Publications Summary

Document Type
Analytical Studies
Publication Topic(s)
Child Health and Development, Health facilities/SPA surveys
Malawi, Senegal, Tanzania, Nepal, Haiti
Recommended Citation
Riese, Sara, Shireen Assaf, and Thomas W. Pullum. 2022. Equity in Effective Coverage of Antenatal and Sick Child Care. DHS Analytical Reports No. 84. Rockville, Maryland, USA: ICF.
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Publication Date
September 2022
Publication ID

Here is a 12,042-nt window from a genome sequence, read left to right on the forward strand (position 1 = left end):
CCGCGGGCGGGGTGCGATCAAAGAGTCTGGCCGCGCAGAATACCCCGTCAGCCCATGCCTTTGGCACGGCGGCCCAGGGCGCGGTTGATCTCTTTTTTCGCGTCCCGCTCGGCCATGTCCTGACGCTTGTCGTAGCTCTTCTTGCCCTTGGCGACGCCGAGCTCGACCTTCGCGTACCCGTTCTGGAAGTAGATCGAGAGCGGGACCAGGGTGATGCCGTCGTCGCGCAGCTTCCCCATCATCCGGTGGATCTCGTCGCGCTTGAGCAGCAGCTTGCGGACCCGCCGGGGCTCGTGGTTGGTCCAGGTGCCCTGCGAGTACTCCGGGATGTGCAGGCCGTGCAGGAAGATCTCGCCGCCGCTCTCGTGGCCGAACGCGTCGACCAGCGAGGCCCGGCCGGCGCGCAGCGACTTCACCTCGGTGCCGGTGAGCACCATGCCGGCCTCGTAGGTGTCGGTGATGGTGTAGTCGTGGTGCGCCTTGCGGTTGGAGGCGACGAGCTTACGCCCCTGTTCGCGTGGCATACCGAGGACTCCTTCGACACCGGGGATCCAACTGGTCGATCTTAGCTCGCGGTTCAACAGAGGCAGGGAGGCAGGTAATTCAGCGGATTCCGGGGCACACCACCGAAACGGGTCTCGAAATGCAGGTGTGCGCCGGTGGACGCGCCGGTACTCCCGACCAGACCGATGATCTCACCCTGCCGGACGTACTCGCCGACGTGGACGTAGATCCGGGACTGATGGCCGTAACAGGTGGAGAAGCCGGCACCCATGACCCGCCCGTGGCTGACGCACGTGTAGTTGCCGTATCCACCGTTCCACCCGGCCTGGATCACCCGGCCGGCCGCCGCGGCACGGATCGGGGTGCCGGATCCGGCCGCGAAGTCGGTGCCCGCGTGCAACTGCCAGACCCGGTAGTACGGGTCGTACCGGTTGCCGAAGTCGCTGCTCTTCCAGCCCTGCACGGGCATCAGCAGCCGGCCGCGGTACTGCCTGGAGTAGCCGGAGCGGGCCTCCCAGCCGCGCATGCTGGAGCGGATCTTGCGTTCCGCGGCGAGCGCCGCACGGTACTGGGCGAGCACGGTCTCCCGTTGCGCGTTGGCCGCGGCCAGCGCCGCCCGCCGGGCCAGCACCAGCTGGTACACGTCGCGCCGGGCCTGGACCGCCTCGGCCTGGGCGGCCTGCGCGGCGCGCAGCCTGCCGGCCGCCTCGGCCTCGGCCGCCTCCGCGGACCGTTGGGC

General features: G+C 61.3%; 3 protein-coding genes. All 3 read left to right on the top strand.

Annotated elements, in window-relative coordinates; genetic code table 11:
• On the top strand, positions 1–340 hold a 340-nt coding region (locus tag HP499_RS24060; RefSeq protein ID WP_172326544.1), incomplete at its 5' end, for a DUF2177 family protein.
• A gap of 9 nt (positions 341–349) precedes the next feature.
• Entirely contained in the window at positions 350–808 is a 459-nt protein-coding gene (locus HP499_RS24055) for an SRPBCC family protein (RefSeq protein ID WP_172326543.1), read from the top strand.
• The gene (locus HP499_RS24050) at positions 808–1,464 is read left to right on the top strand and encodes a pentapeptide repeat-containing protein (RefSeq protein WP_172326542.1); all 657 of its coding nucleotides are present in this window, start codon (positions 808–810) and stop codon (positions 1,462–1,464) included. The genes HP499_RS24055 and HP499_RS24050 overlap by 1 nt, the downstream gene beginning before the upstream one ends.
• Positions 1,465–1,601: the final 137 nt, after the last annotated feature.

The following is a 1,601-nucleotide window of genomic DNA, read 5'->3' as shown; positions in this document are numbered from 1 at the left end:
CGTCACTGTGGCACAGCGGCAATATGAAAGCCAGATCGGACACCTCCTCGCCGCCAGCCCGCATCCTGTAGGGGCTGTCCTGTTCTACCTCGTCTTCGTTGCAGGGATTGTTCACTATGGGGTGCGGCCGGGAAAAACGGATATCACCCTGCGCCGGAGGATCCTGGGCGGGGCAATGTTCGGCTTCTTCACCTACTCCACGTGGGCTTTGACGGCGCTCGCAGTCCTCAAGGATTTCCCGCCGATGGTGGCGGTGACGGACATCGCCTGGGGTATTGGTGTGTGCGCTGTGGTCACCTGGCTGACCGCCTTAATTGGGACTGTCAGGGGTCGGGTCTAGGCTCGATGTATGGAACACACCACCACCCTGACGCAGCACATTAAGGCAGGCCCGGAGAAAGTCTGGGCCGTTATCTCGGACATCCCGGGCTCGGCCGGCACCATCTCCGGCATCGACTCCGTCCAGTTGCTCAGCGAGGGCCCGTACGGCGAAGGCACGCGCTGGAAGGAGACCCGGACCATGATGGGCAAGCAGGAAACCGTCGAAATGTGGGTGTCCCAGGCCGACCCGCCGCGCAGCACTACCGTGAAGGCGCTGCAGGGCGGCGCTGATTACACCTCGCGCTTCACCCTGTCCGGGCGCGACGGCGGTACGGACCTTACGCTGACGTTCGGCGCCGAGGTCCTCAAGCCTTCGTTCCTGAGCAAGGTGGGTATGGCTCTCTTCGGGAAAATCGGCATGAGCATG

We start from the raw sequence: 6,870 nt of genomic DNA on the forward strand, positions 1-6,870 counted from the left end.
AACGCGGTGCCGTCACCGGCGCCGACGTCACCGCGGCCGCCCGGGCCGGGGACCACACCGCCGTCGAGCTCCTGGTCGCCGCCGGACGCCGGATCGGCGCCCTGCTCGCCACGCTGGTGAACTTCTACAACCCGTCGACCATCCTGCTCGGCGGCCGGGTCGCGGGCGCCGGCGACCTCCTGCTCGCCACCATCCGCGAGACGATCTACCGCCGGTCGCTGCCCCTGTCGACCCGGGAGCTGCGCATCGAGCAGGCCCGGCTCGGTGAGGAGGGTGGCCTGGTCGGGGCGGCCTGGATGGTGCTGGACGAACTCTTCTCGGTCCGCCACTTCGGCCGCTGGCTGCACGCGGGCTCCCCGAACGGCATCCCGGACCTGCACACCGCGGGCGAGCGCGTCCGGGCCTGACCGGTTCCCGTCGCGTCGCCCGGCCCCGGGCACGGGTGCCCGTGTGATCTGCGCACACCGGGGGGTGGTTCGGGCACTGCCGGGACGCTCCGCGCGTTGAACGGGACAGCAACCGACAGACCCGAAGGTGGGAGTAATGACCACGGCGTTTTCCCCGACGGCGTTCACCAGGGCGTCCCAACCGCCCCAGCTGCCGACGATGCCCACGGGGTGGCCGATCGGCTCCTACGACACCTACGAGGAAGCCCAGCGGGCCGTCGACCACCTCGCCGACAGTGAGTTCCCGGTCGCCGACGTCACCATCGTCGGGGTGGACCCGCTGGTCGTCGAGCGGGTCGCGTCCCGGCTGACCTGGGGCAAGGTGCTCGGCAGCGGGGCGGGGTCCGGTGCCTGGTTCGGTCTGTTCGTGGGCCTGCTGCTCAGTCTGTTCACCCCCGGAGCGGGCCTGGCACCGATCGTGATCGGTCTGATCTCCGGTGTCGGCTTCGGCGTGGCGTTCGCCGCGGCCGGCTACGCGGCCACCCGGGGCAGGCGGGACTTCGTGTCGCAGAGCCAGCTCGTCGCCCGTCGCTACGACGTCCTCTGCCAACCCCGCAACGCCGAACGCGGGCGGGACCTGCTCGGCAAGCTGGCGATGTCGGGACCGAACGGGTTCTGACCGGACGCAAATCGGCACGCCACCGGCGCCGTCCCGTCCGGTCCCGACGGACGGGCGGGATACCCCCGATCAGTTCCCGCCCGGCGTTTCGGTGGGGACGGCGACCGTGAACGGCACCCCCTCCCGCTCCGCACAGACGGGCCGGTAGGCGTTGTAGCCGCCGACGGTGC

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Countries are increasingly using measures of effective coverage to evaluate the performance of their health care system. Examining inequities in effective coverage can unmask hidden variations within effective coverage estimates. This study looks at inequities in antenatal care and sick child effective coverage by place of residence, wealth quintile, and region in five countries —Haiti, Malawi, Nepal, Senegal, and Tanzania— using previously developed measures that combine data from the Demographic and Health Surveys and the Service Provision Assessment. We first describe the components of the effective coverage cascade. We found that for antenatal care, disparities were most common in receipt of complete intervention (4+ antenatal care visits). This measure varied significantly by place of residence, wealth quintile, and region in all five countries. There was no consistent pattern to the disparities in measures of the components of sick child effective coverage. Senegal had the largest number of significant inequities in components of the antenatal care effective coverage cascade, while Haiti had the largest number of significant inequities in components of the sick child effective coverage cascade. Along the cascade, we see the largest absolute difference in intervention-adjusted coverage for antenatal care. For sick child care, no effective coverage estimate consistently had the largest absolute difference, and most differences were not statistically significant. Results show that there are greater and more frequent disparities in antenatal care quality-adjusted coverage when compared to the disparities in sick child quality-adjusted coverage. This study demonstrates that national-level estimates of antenatal and sick child effective coverage hide some significant intra-national inequalities. Policymakers and program managers should consider approaches to disaggregating effective coverage measures whenever possible in order to identify populations most at risk and target them for interventions that increase their effective coverage and improve maternal and child health outcomes.


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